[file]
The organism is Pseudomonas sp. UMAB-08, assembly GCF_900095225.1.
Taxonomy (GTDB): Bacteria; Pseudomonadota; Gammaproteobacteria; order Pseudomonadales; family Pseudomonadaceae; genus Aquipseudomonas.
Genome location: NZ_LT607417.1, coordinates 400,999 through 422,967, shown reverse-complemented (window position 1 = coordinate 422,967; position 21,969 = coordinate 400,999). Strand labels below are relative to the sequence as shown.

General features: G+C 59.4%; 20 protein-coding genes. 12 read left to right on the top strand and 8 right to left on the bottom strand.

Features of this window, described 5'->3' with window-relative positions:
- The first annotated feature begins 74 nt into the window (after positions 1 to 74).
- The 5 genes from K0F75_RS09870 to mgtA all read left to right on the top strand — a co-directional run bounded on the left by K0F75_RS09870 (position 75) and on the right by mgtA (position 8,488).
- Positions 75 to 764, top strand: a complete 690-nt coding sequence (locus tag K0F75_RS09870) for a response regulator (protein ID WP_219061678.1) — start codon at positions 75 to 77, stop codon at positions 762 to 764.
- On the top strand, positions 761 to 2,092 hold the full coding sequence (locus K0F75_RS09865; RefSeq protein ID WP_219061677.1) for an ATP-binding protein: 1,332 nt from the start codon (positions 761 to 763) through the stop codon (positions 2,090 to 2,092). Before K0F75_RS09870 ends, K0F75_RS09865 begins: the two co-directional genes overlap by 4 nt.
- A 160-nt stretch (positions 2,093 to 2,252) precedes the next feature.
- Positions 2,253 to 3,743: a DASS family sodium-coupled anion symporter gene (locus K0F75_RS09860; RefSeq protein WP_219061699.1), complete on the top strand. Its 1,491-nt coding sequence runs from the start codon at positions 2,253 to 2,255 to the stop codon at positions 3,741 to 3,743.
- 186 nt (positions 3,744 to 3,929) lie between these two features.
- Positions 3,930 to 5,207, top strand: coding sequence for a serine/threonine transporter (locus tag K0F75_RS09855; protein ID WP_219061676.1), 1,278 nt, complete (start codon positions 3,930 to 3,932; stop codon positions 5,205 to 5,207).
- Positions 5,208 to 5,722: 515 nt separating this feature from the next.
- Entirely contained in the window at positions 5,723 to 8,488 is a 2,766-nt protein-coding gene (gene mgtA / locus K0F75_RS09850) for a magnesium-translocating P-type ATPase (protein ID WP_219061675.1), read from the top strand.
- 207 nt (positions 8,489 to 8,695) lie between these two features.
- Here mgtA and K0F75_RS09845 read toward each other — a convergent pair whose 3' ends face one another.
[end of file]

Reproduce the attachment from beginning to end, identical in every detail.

The organism is Pseudomonas sp. UMAB-08, assembly GCF_900095225.1.
Taxonomy (GTDB): Bacteria; Pseudomonadota; Gammaproteobacteria; order Pseudomonadales; family Pseudomonadaceae; genus Aquipseudomonas.
Genome location: NZ_LT607417.1, coordinates 400,999 through 422,967, shown reverse-complemented (window position 1 = coordinate 422,967; position 21,969 = coordinate 400,999). Strand labels below are relative to the sequence as shown.

General features: G+C 59.4%; 20 protein-coding genes. 12 read left to right on the top strand and 8 right to left on the bottom strand.

Features of this window, described 5'->3' with window-relative positions:
- The first annotated feature begins 74 nt into the window (after positions 1 to 74).
- The 5 genes from K0F75_RS09870 to mgtA all read left to right on the top strand — a co-directional run bounded on the left by K0F75_RS09870 (position 75) and on the right by mgtA (position 8,488).
- Positions 75 to 764, top strand: a complete 690-nt coding sequence (locus tag K0F75_RS09870) for a response regulator (protein ID WP_219061678.1) — start codon at positions 75 to 77, stop codon at positions 762 to 764.
- On the top strand, positions 761 to 2,092 hold the full coding sequence (locus K0F75_RS09865; RefSeq protein ID WP_219061677.1) for an ATP-binding protein: 1,332 nt from the start codon (positions 761 to 763) through the stop codon (positions 2,090 to 2,092). Before K0F75_RS09870 ends, K0F75_RS09865 begins: the two co-directional genes overlap by 4 nt.
- A 160-nt stretch (positions 2,093 to 2,252) precedes the next feature.
- Positions 2,253 to 3,743: a DASS family sodium-coupled anion symporter gene (locus K0F75_RS09860; RefSeq protein WP_219061699.1), complete on the top strand. Its 1,491-nt coding sequence runs from the start codon at positions 2,253 to 2,255 to the stop codon at positions 3,741 to 3,743.
- 186 nt (positions 3,744 to 3,929) lie between these two features.
- Positions 3,930 to 5,207, top strand: coding sequence for a serine/threonine transporter (locus tag K0F75_RS09855; protein ID WP_219061676.1), 1,278 nt, complete (start codon positions 3,930 to 3,932; stop codon positions 5,205 to 5,207).
- Positions 5,208 to 5,722: 515 nt separating this feature from the next.
- Entirely contained in the window at positions 5,723 to 8,488 is a 2,766-nt protein-coding gene (gene mgtA / locus K0F75_RS09850) for a magnesium-translocating P-type ATPase (protein ID WP_219061675.1), read from the top strand.
- 207 nt (positions 8,489 to 8,695) lie between these two features.
- Here mgtA and K0F75_RS09845 read toward each other — a convergent pair whose 3' ends face one another.